Aerial filming is a cool way to share more of what’s going on in some sports or activities. GoPro cameras are used by a lot of active folks to record their antics, but most of those videos are recorded from the wearers point of view.
I’m rather disappointed in the way some of the tech we have today has evolved. I was convinced as a kid by the time I was a grownup we would have flying cars and hovercraft motorcycles like Return of the Jedi’s speeder bikes.
Parrot has been making automated flying drones for a while. The first of them was the AR.Drone. While at least one person has hacked their AR.Drone to be controlled using an Oculus Rift, Parrot has unveiled that it’s next drone – dubbed the Bebop – will offer optional Oculus Rift support.
Now the circle is complete. A few weeks ago we told you about Rodger Cleye’s amazing X-Wing Tri-rotor. Now he is back with an Advanced X1 TIE Fighter quadcopter. Can a Death Star chase featuring these two ships be far behind?
Rodger Cleye made this awesome flying X-wing Fighter. Maybe it can shoot down some of those other drones in our skies. This 19 lb., five-foot-long X-Wing Fighter comes after Rodger already made a flying James Bond mannequin with a jet pack and the Marty McFly working hover-board.
There are all sorts of things you can do with a flying drone aircraft or quadcopter carrying a camera. You could do the obvious and chase your dog or cat around the house. You could have it follow your significant other around to make sure they’re not causing trouble.
Back in December when Amazon announced that it wanted to use drones to deliver packages to Prime users in only 30 minutes, many folks thought that sounded farfetched. Word has now surfaced from the United Arab Emirates (UAE) that the government wants to trial its own delivery service in Dubai using drones.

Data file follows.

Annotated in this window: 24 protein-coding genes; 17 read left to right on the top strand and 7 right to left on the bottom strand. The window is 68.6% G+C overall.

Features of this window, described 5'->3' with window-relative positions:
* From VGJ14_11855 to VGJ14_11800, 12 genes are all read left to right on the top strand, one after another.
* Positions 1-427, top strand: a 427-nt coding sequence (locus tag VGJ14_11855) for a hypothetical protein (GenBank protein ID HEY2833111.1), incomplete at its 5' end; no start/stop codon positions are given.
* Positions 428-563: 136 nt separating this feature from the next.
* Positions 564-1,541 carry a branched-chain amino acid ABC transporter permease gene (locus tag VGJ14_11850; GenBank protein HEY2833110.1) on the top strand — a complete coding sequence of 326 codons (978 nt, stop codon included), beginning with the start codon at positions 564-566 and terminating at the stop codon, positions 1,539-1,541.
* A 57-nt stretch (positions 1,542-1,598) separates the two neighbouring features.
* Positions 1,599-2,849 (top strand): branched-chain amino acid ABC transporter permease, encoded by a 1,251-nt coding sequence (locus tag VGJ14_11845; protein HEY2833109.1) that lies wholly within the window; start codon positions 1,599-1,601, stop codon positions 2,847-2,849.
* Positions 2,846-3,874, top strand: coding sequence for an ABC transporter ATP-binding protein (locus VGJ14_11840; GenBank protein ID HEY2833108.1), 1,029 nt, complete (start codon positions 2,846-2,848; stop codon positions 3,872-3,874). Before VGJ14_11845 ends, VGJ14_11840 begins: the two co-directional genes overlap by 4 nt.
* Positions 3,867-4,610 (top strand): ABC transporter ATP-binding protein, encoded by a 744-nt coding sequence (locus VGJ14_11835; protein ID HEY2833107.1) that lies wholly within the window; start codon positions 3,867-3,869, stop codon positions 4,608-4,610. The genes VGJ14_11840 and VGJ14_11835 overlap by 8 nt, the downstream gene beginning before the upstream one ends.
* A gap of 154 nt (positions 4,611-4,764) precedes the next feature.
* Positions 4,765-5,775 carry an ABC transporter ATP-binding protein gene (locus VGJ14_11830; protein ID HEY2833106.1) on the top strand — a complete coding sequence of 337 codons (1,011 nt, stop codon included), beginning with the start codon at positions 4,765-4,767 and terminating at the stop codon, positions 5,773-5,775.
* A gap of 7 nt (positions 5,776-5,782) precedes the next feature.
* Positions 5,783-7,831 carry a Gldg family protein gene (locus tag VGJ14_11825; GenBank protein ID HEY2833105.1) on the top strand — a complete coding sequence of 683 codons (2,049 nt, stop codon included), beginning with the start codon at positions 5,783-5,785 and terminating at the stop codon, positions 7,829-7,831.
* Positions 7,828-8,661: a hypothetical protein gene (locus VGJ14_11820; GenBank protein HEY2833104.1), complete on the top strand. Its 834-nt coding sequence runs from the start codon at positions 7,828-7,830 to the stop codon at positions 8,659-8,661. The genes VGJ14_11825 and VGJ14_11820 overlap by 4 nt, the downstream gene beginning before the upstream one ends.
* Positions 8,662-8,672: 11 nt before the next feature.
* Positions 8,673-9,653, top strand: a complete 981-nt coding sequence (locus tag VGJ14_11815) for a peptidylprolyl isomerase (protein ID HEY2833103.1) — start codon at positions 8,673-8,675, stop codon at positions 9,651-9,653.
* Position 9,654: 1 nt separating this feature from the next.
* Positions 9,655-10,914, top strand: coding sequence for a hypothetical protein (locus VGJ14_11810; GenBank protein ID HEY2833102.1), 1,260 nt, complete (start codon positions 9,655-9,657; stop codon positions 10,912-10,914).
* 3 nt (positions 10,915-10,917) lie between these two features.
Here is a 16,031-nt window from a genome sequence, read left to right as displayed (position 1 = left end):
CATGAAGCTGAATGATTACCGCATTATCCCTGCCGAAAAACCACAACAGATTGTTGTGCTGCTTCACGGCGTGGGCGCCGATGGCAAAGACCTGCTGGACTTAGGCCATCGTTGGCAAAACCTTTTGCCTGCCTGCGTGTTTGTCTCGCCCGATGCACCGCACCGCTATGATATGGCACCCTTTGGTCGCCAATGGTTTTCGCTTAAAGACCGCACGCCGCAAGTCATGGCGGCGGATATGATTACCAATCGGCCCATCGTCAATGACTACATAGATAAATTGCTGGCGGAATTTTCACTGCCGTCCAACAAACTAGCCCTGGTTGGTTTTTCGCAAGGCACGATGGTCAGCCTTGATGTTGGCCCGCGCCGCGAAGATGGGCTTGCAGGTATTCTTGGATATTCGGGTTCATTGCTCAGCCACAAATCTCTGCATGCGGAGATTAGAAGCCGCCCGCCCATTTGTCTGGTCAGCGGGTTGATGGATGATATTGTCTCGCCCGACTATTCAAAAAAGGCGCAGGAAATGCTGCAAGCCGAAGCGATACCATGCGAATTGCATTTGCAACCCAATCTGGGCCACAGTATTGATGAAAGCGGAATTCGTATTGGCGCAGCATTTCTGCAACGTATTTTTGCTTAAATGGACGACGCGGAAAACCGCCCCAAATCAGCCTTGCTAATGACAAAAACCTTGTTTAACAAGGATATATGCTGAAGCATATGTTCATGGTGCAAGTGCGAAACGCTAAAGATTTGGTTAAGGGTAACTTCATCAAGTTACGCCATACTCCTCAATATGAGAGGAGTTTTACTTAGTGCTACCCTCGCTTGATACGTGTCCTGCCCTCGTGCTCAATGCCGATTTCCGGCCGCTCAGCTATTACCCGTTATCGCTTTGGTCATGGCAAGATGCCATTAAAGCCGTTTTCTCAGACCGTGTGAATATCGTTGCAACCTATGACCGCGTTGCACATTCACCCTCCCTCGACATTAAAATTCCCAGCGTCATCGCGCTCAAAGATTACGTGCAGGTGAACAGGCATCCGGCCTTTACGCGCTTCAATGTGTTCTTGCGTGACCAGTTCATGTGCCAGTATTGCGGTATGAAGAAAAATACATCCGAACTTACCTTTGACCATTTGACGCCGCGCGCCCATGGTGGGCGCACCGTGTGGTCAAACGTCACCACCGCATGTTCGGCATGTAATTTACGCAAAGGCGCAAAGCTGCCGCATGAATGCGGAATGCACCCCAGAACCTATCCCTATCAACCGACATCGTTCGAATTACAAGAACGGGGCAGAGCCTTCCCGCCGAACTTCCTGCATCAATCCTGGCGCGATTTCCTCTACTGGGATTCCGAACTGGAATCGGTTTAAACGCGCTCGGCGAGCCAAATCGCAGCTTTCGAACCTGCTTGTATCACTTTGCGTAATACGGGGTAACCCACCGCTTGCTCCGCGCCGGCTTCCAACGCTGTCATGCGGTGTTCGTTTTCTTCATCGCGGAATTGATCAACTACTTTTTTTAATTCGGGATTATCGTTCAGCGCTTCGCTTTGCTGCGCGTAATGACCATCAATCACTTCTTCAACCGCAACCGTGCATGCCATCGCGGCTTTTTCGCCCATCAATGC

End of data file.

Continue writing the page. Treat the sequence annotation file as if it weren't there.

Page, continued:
A while back, I came across a remote-controlled flying version of the Starship Enterprise. Now, the guy behind that build is showing off the next member of his flying fleet, a Klingon D7 Battlecruiser.
While flying drones are often associated with military missions or espionage, the ability to send small payloads through the air under remote control opens up possibilities for all kinds of other interesting applications. In fact, unmanned aerial vehicles (UAVs) could change everything from the way we provide emergency services in disasters to how your pizza is delivered. Here are just a few technologies in the works that could send tiny aircraft into our skies in the not-too-distant future.
Swann has been making some really cool flying RC toys that look like different sorts of helicopters. I have played with several of those helicopters over the years and they are a lot of fun, but inevitably, I end up crashing them into the wall and breaking the propeller or gears that move the propellers.
Drones are often thought of as weapons of war, but a few years from now people may come to know them as delivery bots. In a recent interview with CBS show 60 Minutes, Amazon founder and CEO Jeff Bezos unveiled Amazon Prime Air, a futuristic service in development that would use unmanned aerial vehicles to deliver goods to customers in just 30 minutes after they order.
We’ve talked about Swiss daredevil Yves Rossy several times since he began making flights using a wing powered by jet engines strapped to his back. In the past he’s flown his backpack wing in formation with a fighter jet, jumped from a hot air balloon and completed a loop wearing his backpack wing.
The concept of the Phantom 2 Vision is not one of complete novelty. I will admit that. The Phantom 2 Vision by DJI, however, has something that the other quadricopter cameras do not: solid execution. (And great mobile integration.)